November 1, 2016
The Educational Theatre Association’s ninth annual Democracyworks essay competition is now accepting entries. The winner will receive $1,500 toward expenses to attend Arts Advocacy Day in Washington, D.C., March 20-21, 2017, as well as $250 cash.
This year’s prompt asks students to address STEAM education. The emphasis on STEM subject areas—science, technology, engineering, and math—has become increasingly common in our nation’s schools the last several years. More recently, the acronym has gained a new letter: “A” for the arts. In 2015, STEAM education gained new credibility when Representative Suzanne Bonamici introduced the arts into the STEM provisions of the new federal education law, the Every Student Succeeds Act (ESSA). That inclusion signaled a federal recognition of the arts as a fundamental aspect of the well-rounded work and career preparation for all students in the twenty-first century. As STEAM consultant Georgette Yakman explains, “STEAM programs integrate subjects in an inquiry-based, hands-on curriculum in a way that more closely aligns with what students will experience in college and the workforce.”
Bearing in mind this new emphasis on STEAM, the Democracyworks prompt asks students to consider this question: “Why do you think STEAM education is important to the well-rounded education of all students?”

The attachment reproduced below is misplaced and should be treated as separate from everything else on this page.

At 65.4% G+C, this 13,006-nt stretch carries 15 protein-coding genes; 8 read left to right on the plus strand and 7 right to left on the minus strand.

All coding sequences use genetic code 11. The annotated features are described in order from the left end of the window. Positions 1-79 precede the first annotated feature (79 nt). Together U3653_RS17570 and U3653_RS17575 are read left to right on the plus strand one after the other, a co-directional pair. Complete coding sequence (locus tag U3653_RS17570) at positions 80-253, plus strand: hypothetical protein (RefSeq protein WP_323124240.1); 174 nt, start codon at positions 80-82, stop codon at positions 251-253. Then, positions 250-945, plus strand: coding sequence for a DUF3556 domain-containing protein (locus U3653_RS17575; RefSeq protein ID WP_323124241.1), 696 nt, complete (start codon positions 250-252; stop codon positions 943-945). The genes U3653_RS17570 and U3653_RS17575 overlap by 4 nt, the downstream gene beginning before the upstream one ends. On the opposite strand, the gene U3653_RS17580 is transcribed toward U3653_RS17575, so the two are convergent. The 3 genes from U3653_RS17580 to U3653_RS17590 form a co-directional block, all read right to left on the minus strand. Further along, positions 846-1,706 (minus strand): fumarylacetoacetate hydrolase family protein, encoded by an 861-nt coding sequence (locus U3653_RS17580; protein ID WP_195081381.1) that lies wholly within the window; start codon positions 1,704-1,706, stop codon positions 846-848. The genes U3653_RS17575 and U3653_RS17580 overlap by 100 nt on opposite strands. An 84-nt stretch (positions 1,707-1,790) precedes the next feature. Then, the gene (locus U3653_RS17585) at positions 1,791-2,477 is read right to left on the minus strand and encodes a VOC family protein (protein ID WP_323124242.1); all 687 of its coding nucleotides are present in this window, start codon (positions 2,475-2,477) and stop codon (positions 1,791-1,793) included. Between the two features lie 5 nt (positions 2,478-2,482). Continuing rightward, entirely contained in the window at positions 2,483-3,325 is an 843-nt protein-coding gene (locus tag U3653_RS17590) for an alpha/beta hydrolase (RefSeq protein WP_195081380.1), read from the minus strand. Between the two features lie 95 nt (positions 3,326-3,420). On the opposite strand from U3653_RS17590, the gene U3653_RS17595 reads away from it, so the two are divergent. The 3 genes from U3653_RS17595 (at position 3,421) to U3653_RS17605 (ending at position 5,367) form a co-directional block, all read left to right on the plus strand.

“In STEAM, creativity is the central focus. It not only expands STEM, it actually addresses real-world projects and issues,” said James Palmarini, EdTA director of educational policy. “In theatre, for instance, think about David Auburn’s Tony Award-winning play Proof, in which a woman seeks to prove the authorship of a ground-breaking math equation, or the creation of a light plot, or an automated set of computer-generated sound cues.”
EdTA will choose one essay winner based on his or her response to the prompt. Arts Advocacy Day, sponsored by the Washington, D.C.-based Americans for the Arts, brings together arts advocates from throughout the country to meet with legislators on behalf of a wide range of arts issues, including arts education. The essay competition winner and a chaperone must be available to attend the two-day event. The winning essayist will take part in all scheduled Arts Advocacy Day events, including legislative training on current arts issues circulating on Capitol Hill; the Congressional Arts Breakfast; visits to Congress members’ and senators’ offices; and the Nancy Hanks Lecture on Arts and Public Policy at the John F. Kennedy Center for the Performing Arts. The winning essay and a photo of the winner will be published in Dramatics. The first runner-up essayist will be awarded $150, and second runner-up $100.
The submission deadline for essays is February 1, 2017. Complete essay guidelines are available here.
To find out more about Arts Advocacy Day and to register, visit Americans for the Arts.